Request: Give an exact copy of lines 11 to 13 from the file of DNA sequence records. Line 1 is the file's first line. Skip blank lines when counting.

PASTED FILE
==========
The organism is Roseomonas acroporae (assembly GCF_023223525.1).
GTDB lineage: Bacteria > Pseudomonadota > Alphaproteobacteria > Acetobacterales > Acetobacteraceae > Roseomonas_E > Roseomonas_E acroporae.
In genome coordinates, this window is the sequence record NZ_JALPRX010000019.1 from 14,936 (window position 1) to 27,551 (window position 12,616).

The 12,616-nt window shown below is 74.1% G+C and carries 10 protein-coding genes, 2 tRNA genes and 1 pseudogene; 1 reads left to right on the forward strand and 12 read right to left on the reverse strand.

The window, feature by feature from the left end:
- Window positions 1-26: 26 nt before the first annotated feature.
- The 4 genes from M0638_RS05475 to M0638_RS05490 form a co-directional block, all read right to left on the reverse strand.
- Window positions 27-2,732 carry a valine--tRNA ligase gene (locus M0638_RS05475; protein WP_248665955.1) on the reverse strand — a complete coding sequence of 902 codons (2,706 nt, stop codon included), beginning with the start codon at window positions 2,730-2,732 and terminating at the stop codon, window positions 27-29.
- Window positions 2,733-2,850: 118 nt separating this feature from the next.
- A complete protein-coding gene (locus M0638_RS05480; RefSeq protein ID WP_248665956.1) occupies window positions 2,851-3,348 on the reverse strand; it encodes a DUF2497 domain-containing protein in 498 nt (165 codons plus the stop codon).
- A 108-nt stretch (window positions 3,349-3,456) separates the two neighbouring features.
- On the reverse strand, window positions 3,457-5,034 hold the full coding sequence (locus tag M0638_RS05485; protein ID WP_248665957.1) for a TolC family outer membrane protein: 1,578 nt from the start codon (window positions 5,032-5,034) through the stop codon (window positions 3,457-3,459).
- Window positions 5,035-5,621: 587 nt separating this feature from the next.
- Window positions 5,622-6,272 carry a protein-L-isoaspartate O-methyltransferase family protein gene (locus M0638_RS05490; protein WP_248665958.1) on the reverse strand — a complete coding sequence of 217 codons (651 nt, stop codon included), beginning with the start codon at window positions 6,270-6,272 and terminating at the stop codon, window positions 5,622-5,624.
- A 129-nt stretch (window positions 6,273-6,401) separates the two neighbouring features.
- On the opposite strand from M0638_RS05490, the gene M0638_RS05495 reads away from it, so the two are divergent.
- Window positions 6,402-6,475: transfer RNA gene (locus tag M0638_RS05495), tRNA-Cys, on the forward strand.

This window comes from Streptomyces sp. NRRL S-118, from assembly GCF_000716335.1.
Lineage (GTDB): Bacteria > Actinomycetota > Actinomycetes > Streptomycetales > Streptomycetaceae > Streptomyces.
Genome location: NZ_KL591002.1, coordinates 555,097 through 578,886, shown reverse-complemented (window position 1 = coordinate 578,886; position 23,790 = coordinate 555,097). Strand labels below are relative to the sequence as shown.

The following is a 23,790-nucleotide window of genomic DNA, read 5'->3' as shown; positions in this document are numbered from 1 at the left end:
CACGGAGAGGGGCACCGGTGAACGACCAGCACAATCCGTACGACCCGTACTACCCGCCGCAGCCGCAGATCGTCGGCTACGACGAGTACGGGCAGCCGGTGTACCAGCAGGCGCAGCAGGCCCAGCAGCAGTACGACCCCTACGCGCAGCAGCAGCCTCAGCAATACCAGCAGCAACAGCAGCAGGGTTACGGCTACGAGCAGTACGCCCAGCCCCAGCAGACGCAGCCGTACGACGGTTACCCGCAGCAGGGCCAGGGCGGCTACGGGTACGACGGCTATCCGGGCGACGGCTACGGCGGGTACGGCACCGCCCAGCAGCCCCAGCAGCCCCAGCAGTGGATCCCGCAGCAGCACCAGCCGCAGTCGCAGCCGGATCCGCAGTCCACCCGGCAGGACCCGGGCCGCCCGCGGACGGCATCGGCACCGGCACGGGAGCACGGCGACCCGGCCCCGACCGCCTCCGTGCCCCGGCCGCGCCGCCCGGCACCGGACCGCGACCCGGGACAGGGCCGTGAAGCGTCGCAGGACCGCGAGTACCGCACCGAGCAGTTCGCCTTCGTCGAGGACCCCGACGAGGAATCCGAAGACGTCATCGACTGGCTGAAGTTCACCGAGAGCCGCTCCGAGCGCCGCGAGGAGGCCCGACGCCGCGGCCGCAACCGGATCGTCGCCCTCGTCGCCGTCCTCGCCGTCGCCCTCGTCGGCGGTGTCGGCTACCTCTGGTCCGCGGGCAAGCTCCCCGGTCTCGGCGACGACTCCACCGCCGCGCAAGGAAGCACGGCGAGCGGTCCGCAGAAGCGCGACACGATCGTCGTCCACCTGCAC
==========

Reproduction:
- A 108-nt stretch (window positions 3,349-3,456) separates the two neighbouring features.
- On the reverse strand, window positions 3,457-5,034 hold the full coding sequence (locus tag M0638_RS05485; protein ID WP_248665957.1) for a TolC family outer membrane protein: 1,578 nt from the start codon (window positions 5,032-5,034) through the stop codon (window positions 3,457-3,459).
- Window positions 5,035-5,621: 587 nt separating this feature from the next.